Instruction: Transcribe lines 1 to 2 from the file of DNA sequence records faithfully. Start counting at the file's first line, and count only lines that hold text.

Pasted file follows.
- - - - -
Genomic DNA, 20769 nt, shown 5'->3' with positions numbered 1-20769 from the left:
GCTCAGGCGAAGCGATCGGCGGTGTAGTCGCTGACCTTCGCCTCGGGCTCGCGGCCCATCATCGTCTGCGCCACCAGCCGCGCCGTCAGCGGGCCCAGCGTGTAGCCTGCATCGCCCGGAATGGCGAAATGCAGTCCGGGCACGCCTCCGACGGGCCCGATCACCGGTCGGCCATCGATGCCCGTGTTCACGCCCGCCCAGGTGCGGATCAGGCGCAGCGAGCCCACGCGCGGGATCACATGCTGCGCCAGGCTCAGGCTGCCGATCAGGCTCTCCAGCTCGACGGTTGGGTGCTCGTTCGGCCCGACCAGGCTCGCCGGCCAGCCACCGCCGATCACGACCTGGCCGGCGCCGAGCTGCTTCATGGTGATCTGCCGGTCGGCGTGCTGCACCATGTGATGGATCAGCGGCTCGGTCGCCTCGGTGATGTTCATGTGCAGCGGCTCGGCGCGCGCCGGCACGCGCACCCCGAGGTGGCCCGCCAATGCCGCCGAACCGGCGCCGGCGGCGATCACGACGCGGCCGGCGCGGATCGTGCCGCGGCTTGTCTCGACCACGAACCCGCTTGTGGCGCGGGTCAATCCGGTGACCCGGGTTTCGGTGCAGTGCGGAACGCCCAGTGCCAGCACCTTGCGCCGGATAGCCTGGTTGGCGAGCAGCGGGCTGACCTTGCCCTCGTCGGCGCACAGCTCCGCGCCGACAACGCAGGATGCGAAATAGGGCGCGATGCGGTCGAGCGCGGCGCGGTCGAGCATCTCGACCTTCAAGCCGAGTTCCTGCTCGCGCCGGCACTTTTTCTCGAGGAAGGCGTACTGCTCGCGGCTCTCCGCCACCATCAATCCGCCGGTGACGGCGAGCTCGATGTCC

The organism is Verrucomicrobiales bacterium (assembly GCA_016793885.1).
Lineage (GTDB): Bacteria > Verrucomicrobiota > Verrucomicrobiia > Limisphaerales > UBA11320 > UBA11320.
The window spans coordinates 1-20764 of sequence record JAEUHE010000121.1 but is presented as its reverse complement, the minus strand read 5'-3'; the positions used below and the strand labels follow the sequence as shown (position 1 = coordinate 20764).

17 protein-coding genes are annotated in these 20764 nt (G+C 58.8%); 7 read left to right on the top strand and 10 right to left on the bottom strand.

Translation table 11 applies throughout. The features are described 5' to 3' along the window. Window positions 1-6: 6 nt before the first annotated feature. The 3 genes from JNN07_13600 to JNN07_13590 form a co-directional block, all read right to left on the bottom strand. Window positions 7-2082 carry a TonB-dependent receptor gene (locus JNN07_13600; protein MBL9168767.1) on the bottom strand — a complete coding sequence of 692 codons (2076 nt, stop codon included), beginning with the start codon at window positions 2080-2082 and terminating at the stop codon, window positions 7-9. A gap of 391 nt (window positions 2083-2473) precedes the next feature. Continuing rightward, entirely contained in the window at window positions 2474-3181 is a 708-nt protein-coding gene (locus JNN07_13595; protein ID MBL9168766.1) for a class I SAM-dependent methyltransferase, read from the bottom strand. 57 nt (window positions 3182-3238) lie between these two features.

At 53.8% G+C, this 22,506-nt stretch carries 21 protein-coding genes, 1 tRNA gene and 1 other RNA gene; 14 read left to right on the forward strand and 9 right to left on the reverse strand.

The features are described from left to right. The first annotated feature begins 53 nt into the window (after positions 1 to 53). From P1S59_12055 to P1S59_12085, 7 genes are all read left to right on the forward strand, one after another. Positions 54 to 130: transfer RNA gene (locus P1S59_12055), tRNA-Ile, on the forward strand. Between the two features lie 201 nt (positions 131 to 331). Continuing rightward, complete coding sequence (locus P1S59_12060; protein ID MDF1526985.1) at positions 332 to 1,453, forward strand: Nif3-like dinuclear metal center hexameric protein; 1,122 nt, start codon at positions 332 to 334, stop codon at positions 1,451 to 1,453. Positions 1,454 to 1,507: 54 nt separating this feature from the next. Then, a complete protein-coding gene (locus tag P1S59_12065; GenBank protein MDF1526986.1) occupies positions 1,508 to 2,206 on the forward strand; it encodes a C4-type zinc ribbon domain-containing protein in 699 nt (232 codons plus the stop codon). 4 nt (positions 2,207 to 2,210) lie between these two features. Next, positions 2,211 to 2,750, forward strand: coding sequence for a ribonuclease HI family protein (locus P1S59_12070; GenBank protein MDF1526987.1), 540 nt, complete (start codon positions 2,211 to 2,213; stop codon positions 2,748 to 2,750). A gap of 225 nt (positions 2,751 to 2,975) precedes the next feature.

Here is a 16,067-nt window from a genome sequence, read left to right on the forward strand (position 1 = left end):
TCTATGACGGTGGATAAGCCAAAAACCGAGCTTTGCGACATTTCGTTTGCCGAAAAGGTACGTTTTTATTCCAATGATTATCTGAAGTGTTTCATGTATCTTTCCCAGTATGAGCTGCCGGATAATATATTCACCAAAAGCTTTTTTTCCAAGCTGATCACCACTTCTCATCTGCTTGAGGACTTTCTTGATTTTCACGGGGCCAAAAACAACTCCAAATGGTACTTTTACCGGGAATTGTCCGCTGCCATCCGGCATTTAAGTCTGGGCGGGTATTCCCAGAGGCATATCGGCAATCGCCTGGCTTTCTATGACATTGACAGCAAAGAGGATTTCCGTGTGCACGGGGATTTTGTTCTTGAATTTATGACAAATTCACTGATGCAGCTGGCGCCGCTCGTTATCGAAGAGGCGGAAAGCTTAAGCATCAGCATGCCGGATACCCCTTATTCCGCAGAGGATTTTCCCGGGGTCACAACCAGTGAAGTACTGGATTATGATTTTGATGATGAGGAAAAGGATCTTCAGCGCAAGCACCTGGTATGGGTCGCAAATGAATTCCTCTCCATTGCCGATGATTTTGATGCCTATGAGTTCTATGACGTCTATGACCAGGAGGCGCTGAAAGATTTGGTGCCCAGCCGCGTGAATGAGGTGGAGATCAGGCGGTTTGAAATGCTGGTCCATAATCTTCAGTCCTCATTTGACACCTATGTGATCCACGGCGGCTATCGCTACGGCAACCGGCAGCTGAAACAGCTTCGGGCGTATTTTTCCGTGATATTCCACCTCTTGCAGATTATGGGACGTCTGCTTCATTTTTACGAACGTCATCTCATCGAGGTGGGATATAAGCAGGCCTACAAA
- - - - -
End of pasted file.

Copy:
Genomic DNA, 20769 nt, shown 5'->3' with positions numbered 1-20769 from the left:
GCTCAGGCGAAGCGATCGGCGGTGTAGTCGCTGACCTTCGCCTCGGGCTCGCGGCCCATCATCGTCTGCGCCACCAGCCGCGCCGTCAGCGGGCCCAGCGTGTAGCCTGCATCGCCCGGAATGGCGAAATGCAGTCCGGGCACGCCTCCGACGGGCCCGATCACCGGTCGGCCATCGATGCCCGTGTTCACGCCCGCCCAGGTGCGGATCAGGCGCAGCGAGCCCACGCGCGGGATCACATGCTGCGCCAGGCTCAGGCTGCCGATCAGGCTCTCCAGCTCGACGGTTGGGTGCTCGTTCGGCCCGACCAGGCTCGCCGGCCAGCCACCGCCGATCACGACCTGGCCGGCGCCGAGCTGCTTCATGGTGATCTGCCGGTCGGCGTGCTGCACCATGTGATGGATCAGCGGCTCGGTCGCCTCGGTGATGTTCATGTGCAGCGGCTCGGCGCGCGCCGGCACGCGCACCCCGAGGTGGCCCGCCAATGCCGCCGAACCGGCGCCGGCGGCGATCACGACGCGGCCGGCGCGGATCGTGCCGCGGCTTGTCTCGACCACGAACCCGCTTGTGGCGCGGGTCAATCCGGTGACCCGGGTTTCGGTGCAGTGCGGAACGCCCAGTGCCAGCACCTTGCGCCGGATAGCCTGGTTGGCGAGCAGCGGGCTGACCTTGCCCTCGTCGGCGCACAGCTCCGCGCCGACAACGCAGGATGCGAAATAGGGCGCGATGCGGTCGAGCGCGGCGCGGTCGAGCATCTCGACCTTCAAGCCGAGTTCCTGCTCGCGCCGGCACTTTTTCTCGAGGAAGGCGTACTGCTCGCGGCTCTCCGCCACCATCAATCCGCCGGTGACGGCGAGCTCGATGTCC